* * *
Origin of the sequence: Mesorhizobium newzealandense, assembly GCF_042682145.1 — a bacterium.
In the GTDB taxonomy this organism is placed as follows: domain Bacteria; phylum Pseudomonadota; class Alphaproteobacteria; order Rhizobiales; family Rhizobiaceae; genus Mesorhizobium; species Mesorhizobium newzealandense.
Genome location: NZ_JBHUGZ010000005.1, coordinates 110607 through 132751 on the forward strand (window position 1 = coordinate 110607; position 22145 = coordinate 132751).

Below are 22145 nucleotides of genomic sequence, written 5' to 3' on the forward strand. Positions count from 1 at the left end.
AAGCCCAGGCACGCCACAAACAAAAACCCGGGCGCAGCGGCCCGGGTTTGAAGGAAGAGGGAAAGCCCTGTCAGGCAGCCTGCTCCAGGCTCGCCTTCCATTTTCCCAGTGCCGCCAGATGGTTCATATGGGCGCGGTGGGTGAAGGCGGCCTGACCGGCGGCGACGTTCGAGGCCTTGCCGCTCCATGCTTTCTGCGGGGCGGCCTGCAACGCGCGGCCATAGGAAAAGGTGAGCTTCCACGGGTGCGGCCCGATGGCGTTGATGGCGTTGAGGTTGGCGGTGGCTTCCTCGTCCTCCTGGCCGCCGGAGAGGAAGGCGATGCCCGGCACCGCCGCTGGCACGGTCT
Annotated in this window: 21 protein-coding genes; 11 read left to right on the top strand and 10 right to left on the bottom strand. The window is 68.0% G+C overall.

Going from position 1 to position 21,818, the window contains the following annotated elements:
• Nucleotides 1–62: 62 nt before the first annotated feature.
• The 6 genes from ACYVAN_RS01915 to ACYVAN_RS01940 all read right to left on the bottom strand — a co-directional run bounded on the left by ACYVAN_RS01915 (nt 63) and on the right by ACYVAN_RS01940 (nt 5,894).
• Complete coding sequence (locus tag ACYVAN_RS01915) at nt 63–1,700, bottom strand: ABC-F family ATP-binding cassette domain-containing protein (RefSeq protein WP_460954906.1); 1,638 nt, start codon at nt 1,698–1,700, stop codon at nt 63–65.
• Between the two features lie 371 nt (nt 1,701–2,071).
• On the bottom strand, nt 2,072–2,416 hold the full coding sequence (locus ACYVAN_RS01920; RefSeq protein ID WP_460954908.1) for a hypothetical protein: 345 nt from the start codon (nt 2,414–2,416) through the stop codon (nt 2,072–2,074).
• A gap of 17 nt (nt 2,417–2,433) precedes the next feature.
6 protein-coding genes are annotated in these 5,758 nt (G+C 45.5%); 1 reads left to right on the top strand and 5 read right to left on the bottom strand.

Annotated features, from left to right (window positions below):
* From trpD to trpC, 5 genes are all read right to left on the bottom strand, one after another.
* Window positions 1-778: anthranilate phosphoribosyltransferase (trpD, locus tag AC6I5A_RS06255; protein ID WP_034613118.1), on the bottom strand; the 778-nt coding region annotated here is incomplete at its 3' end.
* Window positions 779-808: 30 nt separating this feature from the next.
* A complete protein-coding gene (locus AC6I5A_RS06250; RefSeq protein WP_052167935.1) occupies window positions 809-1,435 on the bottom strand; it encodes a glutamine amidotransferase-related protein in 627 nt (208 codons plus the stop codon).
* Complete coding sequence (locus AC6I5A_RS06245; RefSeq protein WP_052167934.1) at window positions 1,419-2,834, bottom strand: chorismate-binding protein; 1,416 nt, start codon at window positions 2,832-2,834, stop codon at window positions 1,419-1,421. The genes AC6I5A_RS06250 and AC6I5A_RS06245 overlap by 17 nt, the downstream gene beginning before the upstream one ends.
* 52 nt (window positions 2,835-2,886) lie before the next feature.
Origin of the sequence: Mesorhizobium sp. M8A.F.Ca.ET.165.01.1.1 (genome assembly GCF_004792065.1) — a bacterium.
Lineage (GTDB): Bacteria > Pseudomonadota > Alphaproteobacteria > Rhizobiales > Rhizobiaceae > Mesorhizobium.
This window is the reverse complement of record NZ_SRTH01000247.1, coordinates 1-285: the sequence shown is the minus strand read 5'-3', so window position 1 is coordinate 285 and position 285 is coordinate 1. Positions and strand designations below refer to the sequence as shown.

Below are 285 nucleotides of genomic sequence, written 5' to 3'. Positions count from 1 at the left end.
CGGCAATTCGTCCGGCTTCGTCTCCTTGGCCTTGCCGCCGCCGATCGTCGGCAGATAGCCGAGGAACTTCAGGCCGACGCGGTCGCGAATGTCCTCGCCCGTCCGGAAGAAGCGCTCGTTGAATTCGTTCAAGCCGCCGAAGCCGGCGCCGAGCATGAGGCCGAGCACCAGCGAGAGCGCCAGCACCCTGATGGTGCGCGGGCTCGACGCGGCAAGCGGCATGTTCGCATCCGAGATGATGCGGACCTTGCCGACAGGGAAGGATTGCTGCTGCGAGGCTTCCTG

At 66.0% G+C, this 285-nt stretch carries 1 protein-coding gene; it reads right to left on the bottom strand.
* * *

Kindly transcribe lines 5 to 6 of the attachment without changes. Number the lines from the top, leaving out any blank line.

AAGCCCAGGCACGCCACAAACAAAAACCCGGGCGCAGCGGCCCGGGTTTGAAGGAAGAGGGAAAGCCCTGTCAGGCAGCCTGCTCCAGGCTCGCCTTCCATTTTCCCAGTGCCGCCAGATGGTTCATATGGGCGCGGTGGGTGAAGGCGGCCTGACCGGCGGCGACGTTCGAGGCCTTGCCGCTCCATGCTTTCTGCGGGGCGGCCTGCAACGCGCGGCCATAGGAAAAGGTGAGCTTCCACGGGTGCGGCCCGATGGCGTTGATGGCGTTGAGGTTGGCGGTGGCTTCCTCGTCCTCCTGGCCGCCGGAGAGGAAGGCGATGCCCGGCACCGCCGCTGGCACGGTCT
Annotated in this window: 21 protein-coding genes; 11 read left to right on the top strand and 10 right to left on the bottom strand. The window is 68.0% G+C overall.